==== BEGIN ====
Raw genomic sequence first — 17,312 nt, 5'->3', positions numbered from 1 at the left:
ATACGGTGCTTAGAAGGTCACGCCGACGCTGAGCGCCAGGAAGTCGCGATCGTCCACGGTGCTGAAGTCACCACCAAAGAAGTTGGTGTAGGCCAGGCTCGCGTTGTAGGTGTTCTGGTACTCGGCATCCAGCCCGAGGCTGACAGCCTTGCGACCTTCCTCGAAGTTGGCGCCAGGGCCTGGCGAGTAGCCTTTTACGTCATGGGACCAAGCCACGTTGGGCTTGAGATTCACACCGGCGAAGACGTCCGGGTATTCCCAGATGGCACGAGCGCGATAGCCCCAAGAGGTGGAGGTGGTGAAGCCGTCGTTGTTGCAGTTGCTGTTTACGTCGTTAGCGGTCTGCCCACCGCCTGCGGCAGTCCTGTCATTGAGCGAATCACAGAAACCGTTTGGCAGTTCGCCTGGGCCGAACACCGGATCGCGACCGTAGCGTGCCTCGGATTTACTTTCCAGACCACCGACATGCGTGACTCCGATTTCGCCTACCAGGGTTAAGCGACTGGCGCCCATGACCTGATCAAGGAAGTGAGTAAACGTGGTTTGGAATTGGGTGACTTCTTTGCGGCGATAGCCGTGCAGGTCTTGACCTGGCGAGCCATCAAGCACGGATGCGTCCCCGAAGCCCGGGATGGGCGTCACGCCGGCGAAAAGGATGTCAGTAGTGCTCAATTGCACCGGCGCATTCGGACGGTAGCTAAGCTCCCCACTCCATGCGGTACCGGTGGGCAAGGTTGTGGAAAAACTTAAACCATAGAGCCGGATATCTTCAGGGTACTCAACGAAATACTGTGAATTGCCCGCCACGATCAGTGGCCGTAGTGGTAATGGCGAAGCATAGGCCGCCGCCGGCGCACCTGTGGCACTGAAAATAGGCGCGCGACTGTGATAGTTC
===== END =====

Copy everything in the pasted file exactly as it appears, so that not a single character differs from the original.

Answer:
Raw genomic sequence first — 17,312 nt, 5'->3', positions numbered from 1 at the left:
ATACGGTGCTTAGAAGGTCACGCCGACGCTGAGCGCCAGGAAGTCGCGATCGTCCACGGTGCTGAAGTCACCACCAAAGAAGTTGGTGTAGGCCAGGCTCGCGTTGTAGGTGTTCTGGTACTCGGCATCCAGCCCGAGGCTGACAGCCTTGCGACCTTCCTCGAAGTTGGCGCCAGGGCCTGGCGAGTAGCCTTTTACGTCATGGGACCAAGCCACGTTGGGCTTGAGATTCACACCGGCGAAGACGTCCGGGTATTCCCAGATGGCACGAGCGCGATAGCCCCAAGAGGTGGAGGTGGTGAAGCCGTCGTTGTTGCAGTTGCTGTTTACGTCGTTAGCGGTCTGCCCACCGCCTGCGGCAGTCCTGTCATTGAGCGAATCACAGAAACCGTTTGGCAGTTCGCCTGGGCCGAACACCGGATCGCGACCGTAGCGTGCCTCGGATTTACTTTCCAGACCACCGACATGCGTGACTCCGATTTCGCCTACCAGGGTTAAGCGACTGGCGCCCATGACCTGATCAAGGAAGTGAGTAAACGTGGTTTGGAATTGGGTGACTTCTTTGCGGCGATAGCCGTGCAGGTCTTGACCTGGCGAGCCATCAAGCACGGATGCGTCCCCGAAGCCCGGGATGGGCGTCACGCCGGCGAAAAGGATGTCAGTAGTGCTCAATTGCACCGGCGCATTCGGACGGTAGCTAAGCTCCCCACTCCATGCGGTACCGGTGGGCAAGGTTGTGGAAAAACTTAAACCATAGAGCCGGATATCTTCAGGGTACTCAACGAAATACTGTGAATTGCCCGCCACGATCAGTGGCCGTAGTGGTAATGGCGAAGCATAGGCCGCCGCCGGCGCACCTGTGGCACTGAAAATAGGCGCGCGACTGTGATAGTTC